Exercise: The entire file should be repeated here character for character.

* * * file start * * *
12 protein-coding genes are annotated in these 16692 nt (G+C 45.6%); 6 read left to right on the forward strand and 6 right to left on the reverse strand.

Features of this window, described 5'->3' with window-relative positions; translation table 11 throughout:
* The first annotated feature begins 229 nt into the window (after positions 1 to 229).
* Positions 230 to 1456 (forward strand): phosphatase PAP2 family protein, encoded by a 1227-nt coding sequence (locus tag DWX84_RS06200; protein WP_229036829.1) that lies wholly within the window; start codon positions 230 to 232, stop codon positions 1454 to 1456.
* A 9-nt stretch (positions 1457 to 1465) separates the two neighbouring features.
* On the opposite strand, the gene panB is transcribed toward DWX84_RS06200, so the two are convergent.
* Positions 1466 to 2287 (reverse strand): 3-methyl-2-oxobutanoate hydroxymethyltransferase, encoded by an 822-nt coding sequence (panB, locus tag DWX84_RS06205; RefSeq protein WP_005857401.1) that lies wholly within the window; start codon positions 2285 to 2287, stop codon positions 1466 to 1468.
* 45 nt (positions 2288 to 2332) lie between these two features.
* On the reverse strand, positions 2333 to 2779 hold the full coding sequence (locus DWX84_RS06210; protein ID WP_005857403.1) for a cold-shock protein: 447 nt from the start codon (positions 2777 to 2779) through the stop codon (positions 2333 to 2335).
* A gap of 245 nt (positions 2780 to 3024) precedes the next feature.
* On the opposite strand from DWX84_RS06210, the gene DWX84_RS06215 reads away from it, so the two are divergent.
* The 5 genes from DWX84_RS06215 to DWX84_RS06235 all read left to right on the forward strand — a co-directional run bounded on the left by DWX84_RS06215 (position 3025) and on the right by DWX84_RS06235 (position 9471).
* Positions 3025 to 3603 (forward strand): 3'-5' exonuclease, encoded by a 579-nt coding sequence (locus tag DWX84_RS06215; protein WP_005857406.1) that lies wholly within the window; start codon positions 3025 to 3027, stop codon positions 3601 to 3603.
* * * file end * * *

12 protein-coding genes are annotated in these 16692 nt (G+C 45.6%); 6 read left to right on the forward strand and 6 right to left on the reverse strand.

Features of this window, described 5'->3' with window-relative positions; translation table 11 throughout:
* The first annotated feature begins 229 nt into the window (after positions 1 to 229).
* Positions 230 to 1456 (forward strand): phosphatase PAP2 family protein, encoded by a 1227-nt coding sequence (locus tag DWX84_RS06200; protein WP_229036829.1) that lies wholly within the window; start codon positions 230 to 232, stop codon positions 1454 to 1456.
* A 9-nt stretch (positions 1457 to 1465) separates the two neighbouring features.
* On the opposite strand, the gene panB is transcribed toward DWX84_RS06200, so the two are convergent.
* Positions 1466 to 2287 (reverse strand): 3-methyl-2-oxobutanoate hydroxymethyltransferase, encoded by an 822-nt coding sequence (panB, locus tag DWX84_RS06205; RefSeq protein WP_005857401.1) that lies wholly within the window; start codon positions 2285 to 2287, stop codon positions 1466 to 1468.
* 45 nt (positions 2288 to 2332) lie between these two features.
* On the reverse strand, positions 2333 to 2779 hold the full coding sequence (locus DWX84_RS06210; protein ID WP_005857403.1) for a cold-shock protein: 447 nt from the start codon (positions 2777 to 2779) through the stop codon (positions 2333 to 2335).
* A gap of 245 nt (positions 2780 to 3024) precedes the next feature.
* On the opposite strand from DWX84_RS06210, the gene DWX84_RS06215 reads away from it, so the two are divergent.
* The 5 genes from DWX84_RS06215 to DWX84_RS06235 all read left to right on the forward strand — a co-directional run bounded on the left by DWX84_RS06215 (position 3025) and on the right by DWX84_RS06235 (position 9471).
* Positions 3025 to 3603 (forward strand): 3'-5' exonuclease, encoded by a 579-nt coding sequence (locus tag DWX84_RS06215; protein WP_005857406.1) that lies wholly within the window; start codon positions 3025 to 3027, stop codon positions 3601 to 3603.